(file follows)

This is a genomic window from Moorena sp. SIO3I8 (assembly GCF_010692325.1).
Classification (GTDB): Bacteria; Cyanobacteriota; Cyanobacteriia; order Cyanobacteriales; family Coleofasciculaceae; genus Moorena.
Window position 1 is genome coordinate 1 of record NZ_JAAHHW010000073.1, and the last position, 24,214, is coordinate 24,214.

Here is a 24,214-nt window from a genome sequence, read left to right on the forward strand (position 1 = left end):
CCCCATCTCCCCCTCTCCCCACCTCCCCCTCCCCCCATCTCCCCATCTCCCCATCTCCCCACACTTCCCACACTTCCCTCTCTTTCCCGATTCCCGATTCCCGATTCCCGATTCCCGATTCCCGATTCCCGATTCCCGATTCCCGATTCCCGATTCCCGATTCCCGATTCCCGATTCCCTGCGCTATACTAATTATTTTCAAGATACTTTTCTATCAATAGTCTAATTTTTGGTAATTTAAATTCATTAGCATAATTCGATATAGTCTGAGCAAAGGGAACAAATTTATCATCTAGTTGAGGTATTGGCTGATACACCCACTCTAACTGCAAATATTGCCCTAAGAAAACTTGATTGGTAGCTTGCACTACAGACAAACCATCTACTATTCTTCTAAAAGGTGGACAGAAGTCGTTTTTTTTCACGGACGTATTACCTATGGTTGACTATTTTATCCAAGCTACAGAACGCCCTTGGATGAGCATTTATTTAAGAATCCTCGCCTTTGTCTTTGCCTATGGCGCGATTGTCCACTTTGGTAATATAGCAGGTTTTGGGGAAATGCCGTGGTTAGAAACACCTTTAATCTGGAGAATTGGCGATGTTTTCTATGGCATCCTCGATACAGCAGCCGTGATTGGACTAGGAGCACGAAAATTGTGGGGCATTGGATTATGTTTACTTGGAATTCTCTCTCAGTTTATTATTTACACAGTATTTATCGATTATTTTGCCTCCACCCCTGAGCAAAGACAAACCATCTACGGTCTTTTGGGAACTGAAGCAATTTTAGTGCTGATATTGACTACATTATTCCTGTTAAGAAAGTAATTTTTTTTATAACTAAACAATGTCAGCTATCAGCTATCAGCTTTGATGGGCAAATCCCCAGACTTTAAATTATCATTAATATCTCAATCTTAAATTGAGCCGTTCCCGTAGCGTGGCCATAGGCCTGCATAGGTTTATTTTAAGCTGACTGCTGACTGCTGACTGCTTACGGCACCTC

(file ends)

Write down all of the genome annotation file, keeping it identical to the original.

This is a genomic window from Moorena sp. SIO3I8 (assembly GCF_010692325.1).
Classification (GTDB): Bacteria; Cyanobacteriota; Cyanobacteriia; order Cyanobacteriales; family Coleofasciculaceae; genus Moorena.
Window position 1 is genome coordinate 1 of record NZ_JAAHHW010000073.1, and the last position, 24,214, is coordinate 24,214.

Here is a 24,214-nt window from a genome sequence, read left to right on the forward strand (position 1 = left end):
CCCCATCTCCCCCTCTCCCCACCTCCCCCTCCCCCCATCTCCCCATCTCCCCATCTCCCCACACTTCCCACACTTCCCTCTCTTTCCCGATTCCCGATTCCCGATTCCCGATTCCCGATTCCCGATTCCCGATTCCCGATTCCCGATTCCCGATTCCCGATTCCCGATTCCCGATTCCCTGCGCTATACTAATTATTTTCAAGATACTTTTCTATCAATAGTCTAATTTTTGGTAATTTAAATTCATTAGCATAATTCGATATAGTCTGAGCAAAGGGAACAAATTTATCATCTAGTTGAGGTATTGGCTGATACACCCACTCTAACTGCAAATATTGCCCTAAGAAAACTTGATTGGTAGCTTGCACTACAGACAAACCATCTACTATTCTTCTAAAAGGTGGACAGAAGTCGTTTTTTTTCACGGACGTATTACCTATGGTTGACTATTTTATCCAAGCTACAGAACGCCCTTGGATGAGCATTTATTTAAGAATCCTCGCCTTTGTCTTTGCCTATGGCGCGATTGTCCACTTTGGTAATATAGCAGGTTTTGGGGAAATGCCGTGGTTAGAAACACCTTTAATCTGGAGAATTGGCGATGTTTTCTATGGCATCCTCGATACAGCAGCCGTGATTGGACTAGGAGCACGAAAATTGTGGGGCATTGGATTATGTTTACTTGGAATTCTCTCTCAGTTTATTATTTACACAGTATTTATCGATTATTTTGCCTCCACCCCTGAGCAAAGACAAACCATCTACGGTCTTTTGGGAACTGAAGCAATTTTAGTGCTGATATTGACTACATTATTCCTGTTAAGAAAGTAATTTTTTTTATAACTAAACAATGTCAGCTATCAGCTATCAGCTTTGATGGGCAAATCCCCAGACTTTAAATTATCATTAATATCTCAATCTTAAATTGAGCCGTTCCCGTAGCGTGGCCATAGGCCTGCATAGGTTTATTTTAAGCTGACTGCTGACTGCTGACTGCTTACGGCACCTC